Sonoma County's economy is growing while the rest of the nation is just plodding along, an economic expert said Friday.
Job growth in Sonoma County is outpacing the rest of the United States, said Jerry Nickelsburg, senior economist at UCLA Anderson School of Management. For the 12-month period ending in November, employment grew 2.1 percent in Sonoma County, compared to around 1.6 percent nationwide, he said.
And the U.S. is muddling through with 1 to 3 percent growth in GDP, he said. The predicted 3 percent growth rate in national GDP is not exactly stellar, Nickelsburg said.
"That progress is good, but it's not so good that we want to put our party hats on yet," he said. "The good news in the U.S. economy is very geographically dependent, so you can feel quite fortunate to be here in Sonoma."
Nickelsburg addressed several hundred business and policy leaders from Sonoma County at the 2013 State of the County forum in Rohnert Park.
The county's success is due in part to its ability to adapt to a changing world, where skilled laborers are being replaced by machines and technical skills are becoming paramount, he said.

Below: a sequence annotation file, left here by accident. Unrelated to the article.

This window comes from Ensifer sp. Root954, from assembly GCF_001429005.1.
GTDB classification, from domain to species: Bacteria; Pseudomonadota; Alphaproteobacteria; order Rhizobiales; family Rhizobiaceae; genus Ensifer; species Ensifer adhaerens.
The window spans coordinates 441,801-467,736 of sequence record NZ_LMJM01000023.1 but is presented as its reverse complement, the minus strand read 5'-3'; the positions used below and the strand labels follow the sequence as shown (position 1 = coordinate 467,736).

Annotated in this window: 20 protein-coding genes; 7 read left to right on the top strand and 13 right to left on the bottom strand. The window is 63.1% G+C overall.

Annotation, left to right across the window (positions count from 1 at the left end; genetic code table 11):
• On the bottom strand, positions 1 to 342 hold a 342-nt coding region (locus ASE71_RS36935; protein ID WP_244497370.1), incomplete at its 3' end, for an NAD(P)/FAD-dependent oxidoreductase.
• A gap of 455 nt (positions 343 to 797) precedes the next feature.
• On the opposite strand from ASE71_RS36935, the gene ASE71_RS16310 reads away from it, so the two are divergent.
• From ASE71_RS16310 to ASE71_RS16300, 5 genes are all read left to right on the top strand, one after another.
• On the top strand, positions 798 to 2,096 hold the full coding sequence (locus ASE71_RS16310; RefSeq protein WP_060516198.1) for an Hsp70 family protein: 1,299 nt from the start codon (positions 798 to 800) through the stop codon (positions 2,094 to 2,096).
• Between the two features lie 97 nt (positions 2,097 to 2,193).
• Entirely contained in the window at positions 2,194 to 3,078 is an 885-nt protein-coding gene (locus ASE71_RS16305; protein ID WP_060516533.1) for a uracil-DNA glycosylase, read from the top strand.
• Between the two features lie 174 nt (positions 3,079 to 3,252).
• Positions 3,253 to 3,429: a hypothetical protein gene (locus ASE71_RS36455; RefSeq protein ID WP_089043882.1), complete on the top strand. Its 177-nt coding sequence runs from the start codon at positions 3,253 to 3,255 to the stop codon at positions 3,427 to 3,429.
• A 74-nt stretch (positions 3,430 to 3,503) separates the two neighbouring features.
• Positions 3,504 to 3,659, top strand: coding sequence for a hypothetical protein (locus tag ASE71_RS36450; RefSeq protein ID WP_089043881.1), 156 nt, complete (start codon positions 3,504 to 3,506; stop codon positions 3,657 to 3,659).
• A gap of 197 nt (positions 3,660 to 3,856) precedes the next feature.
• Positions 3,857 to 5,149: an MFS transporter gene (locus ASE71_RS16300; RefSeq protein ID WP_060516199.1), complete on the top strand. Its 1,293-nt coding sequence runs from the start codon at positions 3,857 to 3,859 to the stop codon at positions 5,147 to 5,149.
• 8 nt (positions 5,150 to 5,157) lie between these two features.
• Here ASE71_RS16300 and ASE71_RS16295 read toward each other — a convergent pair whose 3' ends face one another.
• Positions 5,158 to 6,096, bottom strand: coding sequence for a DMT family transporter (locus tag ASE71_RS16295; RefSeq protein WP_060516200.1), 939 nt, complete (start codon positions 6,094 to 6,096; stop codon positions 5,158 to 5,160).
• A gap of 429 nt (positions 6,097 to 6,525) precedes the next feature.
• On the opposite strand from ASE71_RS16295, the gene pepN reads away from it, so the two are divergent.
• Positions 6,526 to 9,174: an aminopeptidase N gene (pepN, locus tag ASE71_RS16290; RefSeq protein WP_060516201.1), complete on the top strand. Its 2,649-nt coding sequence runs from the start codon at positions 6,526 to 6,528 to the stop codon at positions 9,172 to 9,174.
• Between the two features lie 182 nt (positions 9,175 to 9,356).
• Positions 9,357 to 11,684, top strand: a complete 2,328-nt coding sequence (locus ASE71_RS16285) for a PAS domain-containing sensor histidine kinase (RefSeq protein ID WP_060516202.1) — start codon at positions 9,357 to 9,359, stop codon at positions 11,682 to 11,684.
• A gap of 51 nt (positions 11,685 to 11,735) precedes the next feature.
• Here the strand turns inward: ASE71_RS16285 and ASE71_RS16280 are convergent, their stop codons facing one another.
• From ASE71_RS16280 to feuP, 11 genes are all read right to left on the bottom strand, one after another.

"You all have been much more nimble in making this transformation," Nickelsburg said. "You're becoming a much more entrepreneurial county."
The Sonoma County Economic Development Board successfully lured several companies to locate within the county last year. Together, those new companies created about 70 new jobs, said Ben Stone, executive director of the Economic Development Board.
"The fact that we've become part of the knowledge economy gives us buoyancy going forward," Stone said. "We've become part of that innovation economy."
Among the new companies are Petaluma-based World Centric, which sells compostable containers and products, and Santa Rosa-based Applied Chemical Laboratories, which relocated from Silicon Valley and makes epoxies and sealers.<NO1><NO> The City of Petaluma and Sonoma County BEST also were a part of bringing World Centric to the county.